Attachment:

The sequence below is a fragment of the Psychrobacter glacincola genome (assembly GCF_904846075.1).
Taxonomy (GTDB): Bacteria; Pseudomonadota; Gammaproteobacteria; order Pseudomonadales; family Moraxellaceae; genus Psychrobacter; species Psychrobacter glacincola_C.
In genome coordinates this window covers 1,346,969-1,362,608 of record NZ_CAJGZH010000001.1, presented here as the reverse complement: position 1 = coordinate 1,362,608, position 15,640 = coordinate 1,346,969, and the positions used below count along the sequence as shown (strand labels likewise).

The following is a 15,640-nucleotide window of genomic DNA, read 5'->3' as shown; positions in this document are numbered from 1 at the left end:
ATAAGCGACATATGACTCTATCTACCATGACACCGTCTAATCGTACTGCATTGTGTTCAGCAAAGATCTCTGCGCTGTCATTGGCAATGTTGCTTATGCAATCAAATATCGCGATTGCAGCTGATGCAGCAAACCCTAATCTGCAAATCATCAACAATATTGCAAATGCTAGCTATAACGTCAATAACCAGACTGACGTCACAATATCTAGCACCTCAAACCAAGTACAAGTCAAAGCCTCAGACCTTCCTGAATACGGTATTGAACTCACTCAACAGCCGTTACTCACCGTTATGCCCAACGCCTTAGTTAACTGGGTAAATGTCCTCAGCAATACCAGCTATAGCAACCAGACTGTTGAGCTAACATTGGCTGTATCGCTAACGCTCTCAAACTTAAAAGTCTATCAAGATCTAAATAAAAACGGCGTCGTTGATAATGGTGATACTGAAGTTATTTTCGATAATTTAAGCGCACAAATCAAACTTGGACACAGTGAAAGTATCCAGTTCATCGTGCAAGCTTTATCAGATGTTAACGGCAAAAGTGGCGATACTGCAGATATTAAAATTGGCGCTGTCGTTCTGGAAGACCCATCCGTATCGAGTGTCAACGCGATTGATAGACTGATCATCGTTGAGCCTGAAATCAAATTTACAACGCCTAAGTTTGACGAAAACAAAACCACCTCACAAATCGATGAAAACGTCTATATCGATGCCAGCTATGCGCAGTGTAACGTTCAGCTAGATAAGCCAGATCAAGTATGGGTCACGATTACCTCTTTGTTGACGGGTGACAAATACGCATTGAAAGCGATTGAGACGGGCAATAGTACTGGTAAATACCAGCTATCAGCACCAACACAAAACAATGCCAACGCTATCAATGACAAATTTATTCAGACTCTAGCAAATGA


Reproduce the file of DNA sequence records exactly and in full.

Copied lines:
The sequence below is a fragment of the Psychrobacter glacincola genome (assembly GCF_904846075.1).
Taxonomy (GTDB): Bacteria; Pseudomonadota; Gammaproteobacteria; order Pseudomonadales; family Moraxellaceae; genus Psychrobacter; species Psychrobacter glacincola_C.
In genome coordinates this window covers 1,346,969-1,362,608 of record NZ_CAJGZH010000001.1, presented here as the reverse complement: position 1 = coordinate 1,362,608, position 15,640 = coordinate 1,346,969, and the positions used below count along the sequence as shown (strand labels likewise).

The following is a 15,640-nucleotide window of genomic DNA, read 5'->3' as shown; positions in this document are numbered from 1 at the left end:
ATAAGCGACATATGACTCTATCTACCATGACACCGTCTAATCGTACTGCATTGTGTTCAGCAAAGATCTCTGCGCTGTCATTGGCAATGTTGCTTATGCAATCAAATATCGCGATTGCAGCTGATGCAGCAAACCCTAATCTGCAAATCATCAACAATATTGCAAATGCTAGCTATAACGTCAATAACCAGACTGACGTCACAATATCTAGCACCTCAAACCAAGTACAAGTCAAAGCCTCAGACCTTCCTGAATACGGTATTGAACTCACTCAACAGCCGTTACTCACCGTTATGCCCAACGCCTTAGTTAACTGGGTAAATGTCCTCAGCAATACCAGCTATAGCAACCAGACTGTTGAGCTAACATTGGCTGTATCGCTAACGCTCTCAAACTTAAAAGTCTATCAAGATCTAAATAAAAACGGCGTCGTTGATAATGGTGATACTGAAGTTATTTTCGATAATTTAAGCGCACAAATCAAACTTGGACACAGTGAAAGTATCCAGTTCATCGTGCAAGCTTTATCAGATGTTAACGGCAAAAGTGGCGATACTGCAGATATTAAAATTGGCGCTGTCGTTCTGGAAGACCCATCCGTATCGAGTGTCAACGCGATTGATAGACTGATCATCGTTGAGCCTGAAATCAAATTTACAACGCCTAAGTTTGACGAAAACAAAACCACCTCACAAATCGATGAAAACGTCTATATCGATGCCAGCTATGCGCAGTGTAACGTTCAGCTAGATAAGCCAGATCAAGTATGGGTCACGATTACCTCTTTGTTGACGGGTGACAAATACGCATTGAAAGCGATTGAGACGGGCAATAGTACTGGTAAATACCAGCTATCAGCACCAACACAAAACAATGCCAACGCTATCAATGACAAATTTATTCAGACTCTAGCAAATGA